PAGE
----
• Successes

    Careful Planning of Deposition Results in Dismissal of Retaliation and Discrimination Claims

    We have a track record of successfully and economically defending claims involving employment discrimination and retaliation. By developing a well thought out litigation strategy early in the case and executing it effectively, we have succeeded in obtaining early dismissals of claims brought against our clients. For example, we forced a plaintiff to agree to dismiss her worker’s compensation retaliation case against our client before we completed the first deposition by strategically confronting the facts at the deposition.

    The plaintiff had claimed she was sexually harassed by a manager, but did not timely file a claim of sexual harassment. At her deposition, she was asked about the sexual harassment, and it became clear this was the focus of her attention rather than the claim of worker’s compensation retaliation, which was timely filed. The alleged harasser was an openly gay male and the plaintiff was female, but she insisted he sexually harassed her nonetheless. By the end of the questioning, the plaintiff admitted no one else who worked for the client treated her inappropriately and she attributed all of her employment troubles and damages to the alleged sexual harassment.

    Only after those admissions did we begin asking about her worker’s compensation injuries and claims, all of which happened before the alleged sexual harasser became her manager. Eventually, through skillful questioning and strategy, the plaintiff admitted that none of our client’s managers ever disciplined or threatened to take any adverse action against her because of her worker’s compensation claim. In fact, she admitted no one as much as said anything negative about her claim for worker’s compensation. She also admitted she did not attempt to find comparable employment after resigning her employment with our client. Even if she had a claim, she was not entitled to recover any lost wages because she had failed to make any effort to mitigate those losses.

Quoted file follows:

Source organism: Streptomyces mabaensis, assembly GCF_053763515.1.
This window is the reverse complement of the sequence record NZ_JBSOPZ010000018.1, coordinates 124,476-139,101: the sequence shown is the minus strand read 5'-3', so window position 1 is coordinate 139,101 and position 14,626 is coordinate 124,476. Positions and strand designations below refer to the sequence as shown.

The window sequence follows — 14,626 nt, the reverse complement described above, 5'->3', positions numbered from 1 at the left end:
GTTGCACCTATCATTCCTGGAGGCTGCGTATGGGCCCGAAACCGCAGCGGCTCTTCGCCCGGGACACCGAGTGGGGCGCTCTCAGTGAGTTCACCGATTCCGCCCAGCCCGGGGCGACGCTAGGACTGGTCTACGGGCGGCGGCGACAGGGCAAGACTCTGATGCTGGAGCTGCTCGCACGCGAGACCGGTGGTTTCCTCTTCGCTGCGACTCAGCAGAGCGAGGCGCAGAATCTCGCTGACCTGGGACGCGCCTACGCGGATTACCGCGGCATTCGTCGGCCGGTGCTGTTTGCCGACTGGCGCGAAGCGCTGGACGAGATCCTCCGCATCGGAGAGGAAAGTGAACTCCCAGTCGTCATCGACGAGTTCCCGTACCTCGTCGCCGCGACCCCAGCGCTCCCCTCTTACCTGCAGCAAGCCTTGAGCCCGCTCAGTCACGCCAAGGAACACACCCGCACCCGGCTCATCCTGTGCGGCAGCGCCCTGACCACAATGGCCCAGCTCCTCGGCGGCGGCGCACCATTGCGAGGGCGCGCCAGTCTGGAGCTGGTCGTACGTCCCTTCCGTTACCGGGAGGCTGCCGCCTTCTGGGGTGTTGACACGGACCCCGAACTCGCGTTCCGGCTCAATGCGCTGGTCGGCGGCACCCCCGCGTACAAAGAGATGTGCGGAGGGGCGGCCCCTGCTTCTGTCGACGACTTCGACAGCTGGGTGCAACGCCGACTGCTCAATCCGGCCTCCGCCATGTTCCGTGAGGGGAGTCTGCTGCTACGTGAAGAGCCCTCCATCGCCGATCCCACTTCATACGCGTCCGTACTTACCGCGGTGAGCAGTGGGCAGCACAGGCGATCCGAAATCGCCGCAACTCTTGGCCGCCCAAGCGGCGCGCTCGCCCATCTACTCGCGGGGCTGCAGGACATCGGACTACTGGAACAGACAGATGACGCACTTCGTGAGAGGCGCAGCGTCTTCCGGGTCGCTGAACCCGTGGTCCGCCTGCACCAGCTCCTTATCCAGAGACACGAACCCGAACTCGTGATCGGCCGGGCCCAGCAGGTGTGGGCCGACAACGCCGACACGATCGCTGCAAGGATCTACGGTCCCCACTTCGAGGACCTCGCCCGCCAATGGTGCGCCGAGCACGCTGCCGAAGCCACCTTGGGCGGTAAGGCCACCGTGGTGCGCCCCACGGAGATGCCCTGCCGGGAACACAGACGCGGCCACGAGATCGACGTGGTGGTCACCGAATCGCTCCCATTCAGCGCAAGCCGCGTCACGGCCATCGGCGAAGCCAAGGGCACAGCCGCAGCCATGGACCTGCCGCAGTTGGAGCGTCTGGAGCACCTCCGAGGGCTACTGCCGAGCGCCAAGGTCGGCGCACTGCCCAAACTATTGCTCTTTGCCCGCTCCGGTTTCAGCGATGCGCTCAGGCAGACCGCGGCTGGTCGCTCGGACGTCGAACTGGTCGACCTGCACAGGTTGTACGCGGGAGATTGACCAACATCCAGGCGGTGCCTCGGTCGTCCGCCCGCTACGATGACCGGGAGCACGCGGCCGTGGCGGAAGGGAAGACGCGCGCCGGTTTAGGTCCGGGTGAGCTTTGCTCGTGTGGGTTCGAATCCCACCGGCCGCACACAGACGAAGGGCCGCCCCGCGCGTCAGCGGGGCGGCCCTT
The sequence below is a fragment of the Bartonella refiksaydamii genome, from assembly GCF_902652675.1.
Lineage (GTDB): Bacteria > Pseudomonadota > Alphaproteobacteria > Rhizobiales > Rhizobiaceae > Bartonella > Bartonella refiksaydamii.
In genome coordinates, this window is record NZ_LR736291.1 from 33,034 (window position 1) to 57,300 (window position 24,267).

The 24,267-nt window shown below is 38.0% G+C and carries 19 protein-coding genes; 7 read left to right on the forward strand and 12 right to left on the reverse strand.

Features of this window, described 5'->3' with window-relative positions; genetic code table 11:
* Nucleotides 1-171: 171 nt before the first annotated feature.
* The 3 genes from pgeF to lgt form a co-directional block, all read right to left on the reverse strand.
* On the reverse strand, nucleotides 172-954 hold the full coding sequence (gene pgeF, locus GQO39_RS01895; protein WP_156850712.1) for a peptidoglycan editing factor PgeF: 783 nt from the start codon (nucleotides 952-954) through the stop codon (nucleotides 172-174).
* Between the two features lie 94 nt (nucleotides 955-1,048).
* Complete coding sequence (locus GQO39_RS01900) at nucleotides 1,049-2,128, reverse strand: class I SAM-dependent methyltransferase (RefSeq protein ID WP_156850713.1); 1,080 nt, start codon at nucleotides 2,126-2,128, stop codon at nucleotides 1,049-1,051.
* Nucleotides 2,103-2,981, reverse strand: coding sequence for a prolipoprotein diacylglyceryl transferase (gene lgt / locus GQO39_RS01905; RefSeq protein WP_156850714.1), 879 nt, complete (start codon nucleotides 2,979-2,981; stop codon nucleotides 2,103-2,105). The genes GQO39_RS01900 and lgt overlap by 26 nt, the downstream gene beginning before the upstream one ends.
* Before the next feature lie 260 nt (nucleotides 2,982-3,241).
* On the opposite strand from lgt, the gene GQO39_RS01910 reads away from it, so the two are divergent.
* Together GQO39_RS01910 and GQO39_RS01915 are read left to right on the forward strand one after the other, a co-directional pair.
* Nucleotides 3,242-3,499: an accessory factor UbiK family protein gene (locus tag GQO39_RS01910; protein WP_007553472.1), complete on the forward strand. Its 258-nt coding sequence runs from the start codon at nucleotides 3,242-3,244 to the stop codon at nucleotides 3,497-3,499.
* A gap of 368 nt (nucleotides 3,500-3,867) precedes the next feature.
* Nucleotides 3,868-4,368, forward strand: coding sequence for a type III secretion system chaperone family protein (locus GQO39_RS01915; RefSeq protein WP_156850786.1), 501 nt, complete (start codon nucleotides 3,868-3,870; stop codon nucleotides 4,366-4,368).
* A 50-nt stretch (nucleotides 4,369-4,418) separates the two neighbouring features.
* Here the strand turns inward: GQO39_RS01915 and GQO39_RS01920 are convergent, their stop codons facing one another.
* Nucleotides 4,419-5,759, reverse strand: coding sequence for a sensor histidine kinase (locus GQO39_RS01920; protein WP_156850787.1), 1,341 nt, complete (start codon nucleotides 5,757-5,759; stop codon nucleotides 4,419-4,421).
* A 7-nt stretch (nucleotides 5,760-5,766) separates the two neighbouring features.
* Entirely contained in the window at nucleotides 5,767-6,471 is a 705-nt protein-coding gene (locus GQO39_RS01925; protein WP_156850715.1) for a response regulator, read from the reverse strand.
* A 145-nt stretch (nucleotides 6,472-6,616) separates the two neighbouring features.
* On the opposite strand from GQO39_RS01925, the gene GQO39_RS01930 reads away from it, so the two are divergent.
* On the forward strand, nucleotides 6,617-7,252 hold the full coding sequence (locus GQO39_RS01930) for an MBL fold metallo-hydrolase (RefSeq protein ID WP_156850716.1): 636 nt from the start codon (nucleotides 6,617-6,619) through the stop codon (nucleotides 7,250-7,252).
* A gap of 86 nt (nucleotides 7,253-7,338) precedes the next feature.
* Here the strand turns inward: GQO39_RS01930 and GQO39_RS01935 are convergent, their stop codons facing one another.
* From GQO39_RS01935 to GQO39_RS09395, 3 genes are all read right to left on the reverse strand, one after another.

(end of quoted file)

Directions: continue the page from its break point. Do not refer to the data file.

Given this damning testimony, we took a break from the deposition and persuaded the plaintiff’s attorney that the plaintiff should agree to dismiss her claim with prejudice within 10 days in exchange for our client not seeking sanctions. The plaintiff’s agreement was placed on the record of the deposition, and the case was effectively over with very little expense to our client.

    Related Attorneys
    David S. Shankman
    Kendra D. Presswood

    Related Practice
    Labor and Employment

    Related Attorneys

    David S. Shankman
    Kendra D. Presswood

    Related Practice

    Labor and Employment

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